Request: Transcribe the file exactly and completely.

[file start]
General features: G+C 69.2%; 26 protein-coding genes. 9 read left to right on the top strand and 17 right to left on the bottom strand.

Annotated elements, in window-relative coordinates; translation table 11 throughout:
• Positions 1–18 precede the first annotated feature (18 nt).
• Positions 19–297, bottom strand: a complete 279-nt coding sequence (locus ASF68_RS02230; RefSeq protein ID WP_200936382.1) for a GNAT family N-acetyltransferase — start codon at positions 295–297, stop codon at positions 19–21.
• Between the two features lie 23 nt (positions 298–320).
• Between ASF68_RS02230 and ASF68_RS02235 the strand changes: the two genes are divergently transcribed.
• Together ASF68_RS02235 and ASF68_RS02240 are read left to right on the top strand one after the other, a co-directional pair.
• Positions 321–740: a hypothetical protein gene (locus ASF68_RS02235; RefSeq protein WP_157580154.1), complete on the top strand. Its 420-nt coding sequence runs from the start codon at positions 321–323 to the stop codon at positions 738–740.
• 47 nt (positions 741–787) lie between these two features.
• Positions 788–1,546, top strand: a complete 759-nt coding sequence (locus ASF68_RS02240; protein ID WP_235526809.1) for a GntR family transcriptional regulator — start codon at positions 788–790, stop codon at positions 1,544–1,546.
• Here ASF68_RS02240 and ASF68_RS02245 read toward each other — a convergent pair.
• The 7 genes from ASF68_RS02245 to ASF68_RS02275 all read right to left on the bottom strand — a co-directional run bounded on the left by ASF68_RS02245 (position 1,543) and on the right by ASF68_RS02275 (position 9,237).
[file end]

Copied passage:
General features: G+C 69.2%; 26 protein-coding genes. 9 read left to right on the top strand and 17 right to left on the bottom strand.

Annotated elements, in window-relative coordinates; translation table 11 throughout:
• Positions 1–18 precede the first annotated feature (18 nt).
• Positions 19–297, bottom strand: a complete 279-nt coding sequence (locus ASF68_RS02230; RefSeq protein ID WP_200936382.1) for a GNAT family N-acetyltransferase — start codon at positions 295–297, stop codon at positions 19–21.
• Between the two features lie 23 nt (positions 298–320).
• Between ASF68_RS02230 and ASF68_RS02235 the strand changes: the two genes are divergently transcribed.
• Together ASF68_RS02235 and ASF68_RS02240 are read left to right on the top strand one after the other, a co-directional pair.
• Positions 321–740: a hypothetical protein gene (locus ASF68_RS02235; RefSeq protein WP_157580154.1), complete on the top strand. Its 420-nt coding sequence runs from the start codon at positions 321–323 to the stop codon at positions 738–740.
• 47 nt (positions 741–787) lie between these two features.
• Positions 788–1,546, top strand: a complete 759-nt coding sequence (locus ASF68_RS02240; protein ID WP_235526809.1) for a GntR family transcriptional regulator — start codon at positions 788–790, stop codon at positions 1,544–1,546.
• Here ASF68_RS02240 and ASF68_RS02245 read toward each other — a convergent pair.
• The 7 genes from ASF68_RS02245 to ASF68_RS02275 all read right to left on the bottom strand — a co-directional run bounded on the left by ASF68_RS02245 (position 1,543) and on the right by ASF68_RS02275 (position 9,237).